A much-acclaimed graphic novel by Raina Telgemeir pokes below the surface creepiness of “hauntings” to explore how we feel about death.
Ghosts by Raina Telegemeir. Scholastic Graphix, 2016, 239 pages
Reading level: 10-12
Recommended for: 12-up (with cautions)
Catrina, or “Cat,” isn’t happy about moving from L.A. to the northern California coast, but her dad just got this new job. Also, her parents believe the move will be better for Cat’s little sister Maya, who has cystic fibrosis. Why this is better isn’t explained: less smog? More fog? Maya is excited about the move, but then, she’s excited about everything—a more positive attitude would be hard to find. And the prospect that Bahia de la Luna is haunted—or at least very friendly to ghosts—provokes entirely opposite responses in the sisters. Their new neighbor Carlos does the same: Maya gushes over him; Cat holds him at arm’s length because Carlos seems to be an expert on the local haunting scene. A creepy experience with him that sends Maya to the hospital seems to justify Cat’s opinion, until the annual Day of the Dead rolls around. The town’s Hispanic culture makes a big deal of Dia de los Muertes, when, with altars, shrines, and fiestas, they welcome the spirits of their dear departed. Can it be that ghosts are to be welcomed, not feared?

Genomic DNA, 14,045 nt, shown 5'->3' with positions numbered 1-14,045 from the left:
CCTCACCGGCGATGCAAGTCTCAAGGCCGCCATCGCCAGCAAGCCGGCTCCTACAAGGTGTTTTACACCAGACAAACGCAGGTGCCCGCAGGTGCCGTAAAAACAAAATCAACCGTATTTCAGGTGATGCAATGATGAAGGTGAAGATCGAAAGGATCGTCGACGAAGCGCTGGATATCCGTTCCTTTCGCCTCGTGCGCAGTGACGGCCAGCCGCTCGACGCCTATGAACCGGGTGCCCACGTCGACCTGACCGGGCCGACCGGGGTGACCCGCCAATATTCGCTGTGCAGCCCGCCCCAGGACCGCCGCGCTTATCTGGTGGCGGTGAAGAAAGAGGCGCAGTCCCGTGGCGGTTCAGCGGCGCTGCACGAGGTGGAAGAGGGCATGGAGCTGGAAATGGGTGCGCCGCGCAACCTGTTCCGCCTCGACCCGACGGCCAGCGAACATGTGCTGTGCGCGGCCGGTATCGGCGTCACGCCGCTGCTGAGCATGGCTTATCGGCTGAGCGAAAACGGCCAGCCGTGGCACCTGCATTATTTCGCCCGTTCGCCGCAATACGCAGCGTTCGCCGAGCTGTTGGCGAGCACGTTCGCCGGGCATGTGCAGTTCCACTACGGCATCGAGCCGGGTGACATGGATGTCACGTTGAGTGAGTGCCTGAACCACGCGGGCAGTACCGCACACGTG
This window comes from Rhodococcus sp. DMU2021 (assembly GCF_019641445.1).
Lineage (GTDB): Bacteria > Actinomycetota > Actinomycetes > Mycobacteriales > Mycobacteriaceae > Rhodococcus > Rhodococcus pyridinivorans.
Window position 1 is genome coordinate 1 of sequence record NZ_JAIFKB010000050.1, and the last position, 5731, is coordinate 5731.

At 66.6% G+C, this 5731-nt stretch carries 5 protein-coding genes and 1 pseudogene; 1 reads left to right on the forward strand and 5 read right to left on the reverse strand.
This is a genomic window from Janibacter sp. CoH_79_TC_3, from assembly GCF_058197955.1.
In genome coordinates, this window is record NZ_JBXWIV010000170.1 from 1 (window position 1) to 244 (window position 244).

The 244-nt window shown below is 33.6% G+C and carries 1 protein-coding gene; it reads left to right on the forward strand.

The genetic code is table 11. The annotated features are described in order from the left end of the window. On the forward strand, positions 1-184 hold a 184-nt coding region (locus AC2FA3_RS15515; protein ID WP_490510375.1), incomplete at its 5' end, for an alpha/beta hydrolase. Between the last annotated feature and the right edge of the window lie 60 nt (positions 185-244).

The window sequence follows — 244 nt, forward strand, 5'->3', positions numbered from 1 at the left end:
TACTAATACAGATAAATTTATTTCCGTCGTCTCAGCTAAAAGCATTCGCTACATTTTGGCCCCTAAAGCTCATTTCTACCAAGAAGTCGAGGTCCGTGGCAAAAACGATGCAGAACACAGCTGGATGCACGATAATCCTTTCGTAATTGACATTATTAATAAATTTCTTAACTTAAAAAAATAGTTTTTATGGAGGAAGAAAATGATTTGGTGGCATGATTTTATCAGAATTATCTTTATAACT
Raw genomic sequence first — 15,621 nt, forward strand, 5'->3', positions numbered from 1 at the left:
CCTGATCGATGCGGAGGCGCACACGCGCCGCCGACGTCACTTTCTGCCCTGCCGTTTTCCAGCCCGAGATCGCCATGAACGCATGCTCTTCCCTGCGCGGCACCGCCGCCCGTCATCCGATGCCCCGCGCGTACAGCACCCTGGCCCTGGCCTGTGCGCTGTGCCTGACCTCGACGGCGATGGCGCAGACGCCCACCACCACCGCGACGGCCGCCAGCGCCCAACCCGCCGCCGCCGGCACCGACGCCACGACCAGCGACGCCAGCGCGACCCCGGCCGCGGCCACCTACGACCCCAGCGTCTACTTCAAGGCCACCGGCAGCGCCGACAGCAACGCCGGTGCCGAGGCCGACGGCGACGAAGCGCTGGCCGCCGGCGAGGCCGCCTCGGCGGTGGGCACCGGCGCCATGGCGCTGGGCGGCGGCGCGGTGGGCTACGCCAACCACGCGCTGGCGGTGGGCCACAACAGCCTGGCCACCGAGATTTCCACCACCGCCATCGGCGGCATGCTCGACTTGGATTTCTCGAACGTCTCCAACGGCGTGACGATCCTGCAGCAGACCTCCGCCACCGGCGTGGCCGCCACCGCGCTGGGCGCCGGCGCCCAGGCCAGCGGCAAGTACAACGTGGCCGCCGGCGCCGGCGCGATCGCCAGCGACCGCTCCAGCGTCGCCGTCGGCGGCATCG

Ghosts turns out to be not really a ghost story but a death-ain’t-so-scary story. It’s a way for Cat to come to terms with the possibility of her little sister dying at any time. In her afterword the author describes her first experience at a Dia de los Muertes celebration, and her astonishment at how joyous it was, in spite of the skeletons—not creepy at all. With Carlos’s Uncle Jose (a cute skeleton who died at the age of 6) dancing with Maya in the closing panels, death is indeed not creepy; it seems like just a hop, skip, and jump to the other side. Such a view is way too smiley-face, of course, and Christian parents will be decidedly uncomfortable with the celebrations and quasi-religious altars, but Ghosts is one of this season’s buzz books and could be a Newbery contender. It could also be an opportunity to talk about the culture’s view of death compared with a biblical view (see discussion questions below).
Also by Raina Telgemeir: Drama
Cautions: Supernatural (unbiblical view of the dead and their spirits)
Overall rating: 3.25 (out of 5)